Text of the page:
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length he did this, he was still less in haft to apply it, that is, to shew its important use in explaining the Apocalytic visions [n]. Cool, deliberate, and severe, in forming his judgments, he was so far from being obsequious to the fancies of other men, that he was determined only, by the last degree of evidence, to acquiesce in any conclusions of his own  calyptica in 1627, at his own expence, and for the use of his friends. Pref. to his Commentary.
[n] His Commentary, on the principles of his Clavis, did not appear till 1632.
[O] “ I am by nature cun&tabundus in all things, but in this (his Exposition] let no man blame me, if I take more pause than ordinary." MS. Letter in Gen. Pref. p. 22. And again, in a Letter of reply ad animadverfiones Ludovici de Dieu, “ Eo ingenio sum (delicatulo, an moroso) ut nifi ubi interpretatio commodè et abfque falebris eat, nunquam mihi satisfacere foleam." WORKS, p. 569. Yet of this fage man, could the Bishop of Meaux allow himself to speak thus negligently-Il s'est rendu de nos jours célébre en Angleterre PAR SES DOCTES REVERIES sur l'Apocalypse. Hist. des Var. 1. xiii. p. 257. But M. de Meaux knew what he did, when he affe&ted this contempt of Jofeph Mede. He was then at liberty to turn himself from the ableft ad. vocate of the Protestant cause, to the wakeft ; I mean,
In short, with no vanity to indulge, (for he was superior to this last infirmity of ingenious men [P])--with no interest in view (for the interest of Churchmen lay at that time, as he well understood, in a different quarter ) —with no spleen to gratify (for M. Jurieu, whose indiscretions afforded, indeed, ample fcope for the raillery of this lively prelate. Mr. Mede was not a man to be confuted in this way, and still lefs by a fanciful and ill-supported Exposition of the Apocalypfe.
[p] As appears from his backwardness to public his discoveries, and from his unconcern about the reception of them. But fee his Letter to Mr. Hartlib, Ep. 96, p. 881; and compare with his answer to Dr. Twille, , Ep. 51. p. 811. See allo Ep. 98, to Mr. Hartlib, Aug. 6, 1638, not long before his death, in which are these words :
“ I have not been very obtrusive unto men, to acquaint them with my notions and conceits—for some of them that are but lately known have lain by me above these twenty yeats." P.883.
 The point of the Pope's being Antichrift, as a dead fly, marred the favour of THAT OINTMENT-meaning the merit he had of being known to entertain some opinions, then much cherished by the ruling clergy. Ep. 56. p. 818. He says afterwards of himself, in the same Letter --- I thank God, I never made any sbing bie therto the caster of my resolution, but reason and evidence, of what fiske foever the advantage or disadvantage fell.
even neglect and solitude could not engender this unmanly vice in him [r])with no oblique purposes, I say, which so often mislead the pens of other writers, but with the single, unmixed love of truth, he dedicated his great talents to the study of the prophetic Scriptures, and was able to unfold, in the MANNER I am now to represent to you, this mysterious prophecy of the Revelations.
He had obferved, that the miscarriage of former interpreters had been owing, chiefly, to a vain desire of finding their own sense in this prophesy, rather than the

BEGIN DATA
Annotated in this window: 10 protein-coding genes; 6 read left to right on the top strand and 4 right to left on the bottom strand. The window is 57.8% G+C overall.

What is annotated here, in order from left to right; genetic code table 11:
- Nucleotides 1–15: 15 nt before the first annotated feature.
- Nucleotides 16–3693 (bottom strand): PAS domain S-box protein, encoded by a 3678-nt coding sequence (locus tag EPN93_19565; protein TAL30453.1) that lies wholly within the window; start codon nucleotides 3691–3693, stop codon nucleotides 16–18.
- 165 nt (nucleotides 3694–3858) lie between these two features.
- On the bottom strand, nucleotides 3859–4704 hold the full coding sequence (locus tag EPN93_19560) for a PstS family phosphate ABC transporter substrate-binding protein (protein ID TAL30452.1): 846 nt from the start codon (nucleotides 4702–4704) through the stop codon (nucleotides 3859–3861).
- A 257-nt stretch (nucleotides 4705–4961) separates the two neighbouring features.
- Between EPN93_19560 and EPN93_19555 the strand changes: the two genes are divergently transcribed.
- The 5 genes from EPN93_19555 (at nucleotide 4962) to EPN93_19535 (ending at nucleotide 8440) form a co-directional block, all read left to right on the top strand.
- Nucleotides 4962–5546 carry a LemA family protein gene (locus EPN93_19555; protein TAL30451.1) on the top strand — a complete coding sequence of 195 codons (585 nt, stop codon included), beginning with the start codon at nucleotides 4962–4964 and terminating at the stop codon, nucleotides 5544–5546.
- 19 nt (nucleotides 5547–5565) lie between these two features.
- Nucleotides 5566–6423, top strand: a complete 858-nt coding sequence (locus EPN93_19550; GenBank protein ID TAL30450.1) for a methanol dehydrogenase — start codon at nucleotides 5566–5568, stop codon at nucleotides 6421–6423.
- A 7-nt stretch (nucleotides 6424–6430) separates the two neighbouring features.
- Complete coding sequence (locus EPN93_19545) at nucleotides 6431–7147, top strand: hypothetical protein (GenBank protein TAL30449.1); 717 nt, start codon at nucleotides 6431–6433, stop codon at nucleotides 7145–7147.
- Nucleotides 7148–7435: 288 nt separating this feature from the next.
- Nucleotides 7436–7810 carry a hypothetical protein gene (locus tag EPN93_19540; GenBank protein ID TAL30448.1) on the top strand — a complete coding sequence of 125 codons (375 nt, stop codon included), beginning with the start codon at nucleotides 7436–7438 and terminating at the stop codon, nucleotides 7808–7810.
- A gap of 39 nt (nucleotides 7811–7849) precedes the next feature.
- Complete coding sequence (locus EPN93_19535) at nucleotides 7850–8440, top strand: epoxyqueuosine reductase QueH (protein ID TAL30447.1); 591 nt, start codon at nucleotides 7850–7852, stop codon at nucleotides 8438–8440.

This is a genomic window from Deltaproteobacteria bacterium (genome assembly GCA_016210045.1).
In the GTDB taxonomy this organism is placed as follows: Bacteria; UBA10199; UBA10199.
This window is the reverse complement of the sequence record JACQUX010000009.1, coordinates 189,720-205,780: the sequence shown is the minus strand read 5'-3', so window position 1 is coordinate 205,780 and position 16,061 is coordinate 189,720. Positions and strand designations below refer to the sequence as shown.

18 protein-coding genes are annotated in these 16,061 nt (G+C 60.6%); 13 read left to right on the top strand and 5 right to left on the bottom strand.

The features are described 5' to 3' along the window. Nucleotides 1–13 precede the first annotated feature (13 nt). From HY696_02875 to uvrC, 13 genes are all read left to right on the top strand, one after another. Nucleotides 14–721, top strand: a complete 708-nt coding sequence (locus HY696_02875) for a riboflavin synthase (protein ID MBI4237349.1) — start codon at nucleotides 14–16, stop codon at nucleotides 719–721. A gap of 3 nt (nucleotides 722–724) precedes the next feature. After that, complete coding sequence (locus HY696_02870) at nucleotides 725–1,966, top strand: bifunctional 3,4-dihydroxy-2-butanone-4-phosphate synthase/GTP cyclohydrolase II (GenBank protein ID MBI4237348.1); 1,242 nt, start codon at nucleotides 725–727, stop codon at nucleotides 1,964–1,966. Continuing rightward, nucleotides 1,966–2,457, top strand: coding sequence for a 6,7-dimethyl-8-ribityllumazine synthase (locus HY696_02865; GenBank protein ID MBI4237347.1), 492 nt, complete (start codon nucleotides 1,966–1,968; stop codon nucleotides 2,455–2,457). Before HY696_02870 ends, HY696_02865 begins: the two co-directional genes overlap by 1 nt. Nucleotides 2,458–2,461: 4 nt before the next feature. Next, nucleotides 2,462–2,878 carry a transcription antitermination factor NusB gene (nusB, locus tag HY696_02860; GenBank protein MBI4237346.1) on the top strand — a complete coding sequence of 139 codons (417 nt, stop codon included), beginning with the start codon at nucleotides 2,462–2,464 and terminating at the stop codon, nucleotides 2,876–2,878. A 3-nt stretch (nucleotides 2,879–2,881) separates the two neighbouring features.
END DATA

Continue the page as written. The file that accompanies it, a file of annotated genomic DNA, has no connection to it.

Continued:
[r] His friends speak much of his chearful dispoSition. But I draw this conclusion from the tenour of his life and writings; and, above all, from that famous declaration which he made in confidence to a friend, that, if he might but obtain a Donative fire curâ, of so much value as, together with his fellowship (of Christ's College in Cambridge,] should enable him to keep a borse, for his recreation, he would set up his staff for this world. 'App. to his Life, p. 40.-The fimplicity of this declaration, makes one confident of it's truth. And a man of so moderàte defịres, was in no danger of having his temper foured by disappointments.
sense of the prophet. Laying aside, then, all hypotheses whatsoever, he sate down to the book itself, and resolved to know nothing more of it, than what the frame and texture of its composition might clearly reveal to him. He considered the whole, as a naked recital of facts, literally expressed; and not as a prophetic scheme, mystically represented. In this way of inquiry, he discerned, that several parts of the history, whatever their secret and involved meaning might be, were bomogeneous, and contemporary; that is, they related to the same subject, and were comprised within the fame period; and this, though they were not connected in the order of the narration, but lay dispersed in different quarters of it. These several fets of historical paffages (or, of Vifons, to speak in the language of the book itself) he carefully analyzed and compared; shewed, from circumstances, not imagined, but found, in the history, their mutual relation and correspondency; 'and established
his conclufions, as he went along, not in a loose way of popular conjecture, but in the strictest forms of Geometric reasoning. The coincident histories, thus classed and scrutinized, he distinguished by the name of SYNCHRONISMS; and gave them to the learned world, in this severe scientific form, without further comment or illustration, under the title of Clavis APOCALYPTICA, ot A KEY TO THE REVELATIONS.
In considering this discovery, which did so much honour to the profound genius and accurate investigation of its author, one clearly perceives how it serves to the end proposed.
First, it appears that the order of the Visions is not that of the events; in other words, that the prophecy is not to be so explained, as if the events, predicted in it, followed each other in the same train as the Visions. For the facts, which constitute the scheme or fable of the prophecy, literally and historically confidered, do not succeed to each other in that train; there